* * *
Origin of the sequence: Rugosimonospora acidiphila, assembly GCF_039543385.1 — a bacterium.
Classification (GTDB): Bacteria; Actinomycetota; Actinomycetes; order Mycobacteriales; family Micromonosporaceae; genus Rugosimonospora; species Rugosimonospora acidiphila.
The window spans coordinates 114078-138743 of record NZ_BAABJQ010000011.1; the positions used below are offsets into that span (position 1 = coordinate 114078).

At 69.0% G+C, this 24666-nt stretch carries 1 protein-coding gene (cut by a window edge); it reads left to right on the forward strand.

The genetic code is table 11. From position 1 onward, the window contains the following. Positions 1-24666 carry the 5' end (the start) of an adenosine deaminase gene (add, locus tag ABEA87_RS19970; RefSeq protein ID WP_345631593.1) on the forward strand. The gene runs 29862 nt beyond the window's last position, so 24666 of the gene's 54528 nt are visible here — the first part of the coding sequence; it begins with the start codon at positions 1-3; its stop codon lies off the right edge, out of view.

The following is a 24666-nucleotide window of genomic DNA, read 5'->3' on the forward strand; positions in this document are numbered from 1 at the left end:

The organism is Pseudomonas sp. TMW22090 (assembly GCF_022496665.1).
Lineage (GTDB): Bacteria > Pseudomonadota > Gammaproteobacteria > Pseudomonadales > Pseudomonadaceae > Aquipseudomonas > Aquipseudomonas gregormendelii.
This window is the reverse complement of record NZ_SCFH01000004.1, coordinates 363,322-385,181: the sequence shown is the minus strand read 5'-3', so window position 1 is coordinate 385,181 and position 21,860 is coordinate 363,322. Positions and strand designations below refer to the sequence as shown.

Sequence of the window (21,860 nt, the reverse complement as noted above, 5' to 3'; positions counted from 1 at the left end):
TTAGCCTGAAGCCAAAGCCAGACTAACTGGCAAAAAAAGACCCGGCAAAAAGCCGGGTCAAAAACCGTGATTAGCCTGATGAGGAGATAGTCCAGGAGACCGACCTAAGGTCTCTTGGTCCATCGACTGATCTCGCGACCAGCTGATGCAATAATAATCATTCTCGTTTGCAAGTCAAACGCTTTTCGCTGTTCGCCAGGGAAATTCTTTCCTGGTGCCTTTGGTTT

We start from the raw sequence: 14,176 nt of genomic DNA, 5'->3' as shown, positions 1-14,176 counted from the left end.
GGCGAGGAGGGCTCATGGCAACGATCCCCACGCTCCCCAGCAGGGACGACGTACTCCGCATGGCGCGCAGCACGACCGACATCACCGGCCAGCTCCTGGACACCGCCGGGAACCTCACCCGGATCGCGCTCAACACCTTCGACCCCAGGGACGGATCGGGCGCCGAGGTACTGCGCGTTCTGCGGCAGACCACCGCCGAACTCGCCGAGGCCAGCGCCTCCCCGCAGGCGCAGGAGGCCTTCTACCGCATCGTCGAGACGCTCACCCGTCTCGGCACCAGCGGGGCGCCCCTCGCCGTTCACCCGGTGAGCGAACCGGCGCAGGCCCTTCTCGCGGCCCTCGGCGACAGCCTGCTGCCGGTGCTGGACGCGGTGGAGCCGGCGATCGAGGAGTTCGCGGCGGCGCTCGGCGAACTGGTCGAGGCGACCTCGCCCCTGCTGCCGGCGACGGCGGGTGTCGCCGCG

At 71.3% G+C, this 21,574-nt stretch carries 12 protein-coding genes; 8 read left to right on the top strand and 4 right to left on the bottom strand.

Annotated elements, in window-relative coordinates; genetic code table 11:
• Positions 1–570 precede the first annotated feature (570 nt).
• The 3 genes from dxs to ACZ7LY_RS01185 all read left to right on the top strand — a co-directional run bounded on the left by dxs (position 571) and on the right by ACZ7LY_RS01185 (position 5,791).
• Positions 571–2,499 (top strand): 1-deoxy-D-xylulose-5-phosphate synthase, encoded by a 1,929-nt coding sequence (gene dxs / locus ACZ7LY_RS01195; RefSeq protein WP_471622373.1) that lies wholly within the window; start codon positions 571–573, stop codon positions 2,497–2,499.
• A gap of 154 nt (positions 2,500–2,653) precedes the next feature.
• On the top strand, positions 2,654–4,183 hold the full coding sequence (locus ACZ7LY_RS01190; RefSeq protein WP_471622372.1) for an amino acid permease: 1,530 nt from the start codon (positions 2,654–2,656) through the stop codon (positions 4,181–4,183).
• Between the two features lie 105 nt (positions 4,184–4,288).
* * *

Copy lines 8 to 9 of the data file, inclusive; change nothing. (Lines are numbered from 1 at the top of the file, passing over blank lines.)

Lineage (GTDB): Bacteria > Pseudomonadota > Gammaproteobacteria > Pseudomonadales > Pseudomonadaceae > Aquipseudomonas > Aquipseudomonas gregormendelii.
This window is the reverse complement of record NZ_SCFH01000004.1, coordinates 363,322-385,181: the sequence shown is the minus strand read 5'-3', so window position 1 is coordinate 385,181 and position 21,860 is coordinate 363,322. Positions and strand designations below refer to the sequence as shown.